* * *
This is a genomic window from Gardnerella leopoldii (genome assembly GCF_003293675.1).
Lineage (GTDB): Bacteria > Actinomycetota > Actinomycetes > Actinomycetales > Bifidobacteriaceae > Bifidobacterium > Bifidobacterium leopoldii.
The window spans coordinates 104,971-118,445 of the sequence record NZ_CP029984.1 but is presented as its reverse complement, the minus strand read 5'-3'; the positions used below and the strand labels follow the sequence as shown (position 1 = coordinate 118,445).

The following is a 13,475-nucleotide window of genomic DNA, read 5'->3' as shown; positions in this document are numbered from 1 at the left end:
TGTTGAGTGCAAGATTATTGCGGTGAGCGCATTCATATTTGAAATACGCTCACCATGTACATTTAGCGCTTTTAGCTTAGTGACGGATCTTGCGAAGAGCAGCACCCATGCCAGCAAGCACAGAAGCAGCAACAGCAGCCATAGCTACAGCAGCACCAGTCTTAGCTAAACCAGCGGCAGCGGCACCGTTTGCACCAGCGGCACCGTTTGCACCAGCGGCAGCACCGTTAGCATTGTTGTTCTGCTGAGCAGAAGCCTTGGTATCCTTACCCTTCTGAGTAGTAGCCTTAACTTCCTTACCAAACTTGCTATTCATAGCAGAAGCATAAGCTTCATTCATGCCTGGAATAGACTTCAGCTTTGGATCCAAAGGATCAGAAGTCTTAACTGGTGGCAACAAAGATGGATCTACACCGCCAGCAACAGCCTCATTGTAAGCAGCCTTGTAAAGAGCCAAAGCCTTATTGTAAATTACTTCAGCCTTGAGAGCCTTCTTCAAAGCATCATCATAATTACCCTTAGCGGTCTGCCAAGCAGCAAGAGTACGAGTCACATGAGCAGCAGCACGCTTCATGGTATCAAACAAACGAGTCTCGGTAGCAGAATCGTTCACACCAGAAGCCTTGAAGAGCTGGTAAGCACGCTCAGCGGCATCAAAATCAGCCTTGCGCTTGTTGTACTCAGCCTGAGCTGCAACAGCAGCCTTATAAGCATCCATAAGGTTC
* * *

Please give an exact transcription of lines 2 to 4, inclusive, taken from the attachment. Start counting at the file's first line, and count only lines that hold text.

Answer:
Lineage (GTDB): Bacteria > Actinomycetota > Actinomycetes > Actinomycetales > Bifidobacteriaceae > Bifidobacterium > Bifidobacterium leopoldii.
The window spans coordinates 104,971-118,445 of the sequence record NZ_CP029984.1 but is presented as its reverse complement, the minus strand read 5'-3'; the positions used below and the strand labels follow the sequence as shown (position 1 = coordinate 118,445).

The following is a 13,475-nucleotide window of genomic DNA, read 5'->3' as shown; positions in this document are numbered from 1 at the left end: